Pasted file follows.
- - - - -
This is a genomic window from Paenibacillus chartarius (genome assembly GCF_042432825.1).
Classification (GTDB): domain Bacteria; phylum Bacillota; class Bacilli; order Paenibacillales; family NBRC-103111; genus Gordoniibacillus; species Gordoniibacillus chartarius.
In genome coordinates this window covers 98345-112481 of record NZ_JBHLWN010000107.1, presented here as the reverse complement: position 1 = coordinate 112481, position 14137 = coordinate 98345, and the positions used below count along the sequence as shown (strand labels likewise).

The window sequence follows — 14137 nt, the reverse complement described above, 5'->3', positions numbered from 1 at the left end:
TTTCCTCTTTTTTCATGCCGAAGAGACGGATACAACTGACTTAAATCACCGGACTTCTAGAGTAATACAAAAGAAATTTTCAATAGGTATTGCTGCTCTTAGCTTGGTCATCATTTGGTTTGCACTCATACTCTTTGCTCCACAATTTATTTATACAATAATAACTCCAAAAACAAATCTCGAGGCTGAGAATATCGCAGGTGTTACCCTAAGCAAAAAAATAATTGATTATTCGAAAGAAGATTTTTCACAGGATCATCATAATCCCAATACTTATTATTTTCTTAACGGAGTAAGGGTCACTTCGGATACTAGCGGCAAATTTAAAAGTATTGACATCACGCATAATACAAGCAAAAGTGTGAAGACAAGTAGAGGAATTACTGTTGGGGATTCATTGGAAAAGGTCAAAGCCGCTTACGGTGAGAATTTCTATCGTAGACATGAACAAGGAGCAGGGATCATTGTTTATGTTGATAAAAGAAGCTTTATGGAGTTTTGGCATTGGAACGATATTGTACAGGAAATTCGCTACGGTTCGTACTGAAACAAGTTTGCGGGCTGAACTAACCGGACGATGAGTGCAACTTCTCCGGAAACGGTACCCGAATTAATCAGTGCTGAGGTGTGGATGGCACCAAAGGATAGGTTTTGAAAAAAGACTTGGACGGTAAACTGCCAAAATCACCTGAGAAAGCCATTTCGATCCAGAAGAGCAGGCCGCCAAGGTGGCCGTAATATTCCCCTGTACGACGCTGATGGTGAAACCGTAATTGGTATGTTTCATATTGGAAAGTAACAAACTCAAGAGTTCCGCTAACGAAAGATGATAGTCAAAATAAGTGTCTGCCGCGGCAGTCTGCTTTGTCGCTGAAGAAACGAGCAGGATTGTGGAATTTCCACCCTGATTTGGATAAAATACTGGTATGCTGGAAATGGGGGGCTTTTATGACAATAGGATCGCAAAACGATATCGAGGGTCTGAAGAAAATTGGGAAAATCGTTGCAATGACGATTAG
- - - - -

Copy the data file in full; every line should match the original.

This is a genomic window from Paenibacillus chartarius (genome assembly GCF_042432825.1).
Classification (GTDB): domain Bacteria; phylum Bacillota; class Bacilli; order Paenibacillales; family NBRC-103111; genus Gordoniibacillus; species Gordoniibacillus chartarius.
In genome coordinates this window covers 98345-112481 of record NZ_JBHLWN010000107.1, presented here as the reverse complement: position 1 = coordinate 112481, position 14137 = coordinate 98345, and the positions used below count along the sequence as shown (strand labels likewise).

The window sequence follows — 14137 nt, the reverse complement described above, 5'->3', positions numbered from 1 at the left end:
TTTCCTCTTTTTTCATGCCGAAGAGACGGATACAACTGACTTAAATCACCGGACTTCTAGAGTAATACAAAAGAAATTTTCAATAGGTATTGCTGCTCTTAGCTTGGTCATCATTTGGTTTGCACTCATACTCTTTGCTCCACAATTTATTTATACAATAATAACTCCAAAAACAAATCTCGAGGCTGAGAATATCGCAGGTGTTACCCTAAGCAAAAAAATAATTGATTATTCGAAAGAAGATTTTTCACAGGATCATCATAATCCCAATACTTATTATTTTCTTAACGGAGTAAGGGTCACTTCGGATACTAGCGGCAAATTTAAAAGTATTGACATCACGCATAATACAAGCAAAAGTGTGAAGACAAGTAGAGGAATTACTGTTGGGGATTCATTGGAAAAGGTCAAAGCCGCTTACGGTGAGAATTTCTATCGTAGACATGAACAAGGAGCAGGGATCATTGTTTATGTTGATAAAAGAAGCTTTATGGAGTTTTGGCATTGGAACGATATTGTACAGGAAATTCGCTACGGTTCGTACTGAAACAAGTTTGCGGGCTGAACTAACCGGACGATGAGTGCAACTTCTCCGGAAACGGTACCCGAATTAATCAGTGCTGAGGTGTGGATGGCACCAAAGGATAGGTTTTGAAAAAAGACTTGGACGGTAAACTGCCAAAATCACCTGAGAAAGCCATTTCGATCCAGAAGAGCAGGCCGCCAAGGTGGCCGTAATATTCCCCTGTACGACGCTGATGGTGAAACCGTAATTGGTATGTTTCATATTGGAAAGTAACAAACTCAAGAGTTCCGCTAACGAAAGATGATAGTCAAAATAAGTGTCTGCCGCGGCAGTCTGCTTTGTCGCTGAAGAAACGAGCAGGATTGTGGAATTTCCACCCTGATTTGGATAAAATACTGGTATGCTGGAAATGGGGGGCTTTTATGACAATAGGATCGCAAAACGATATCGAGGGTCTGAAGAAAATTGGGAAAATCGTTGCAATGACGATTAG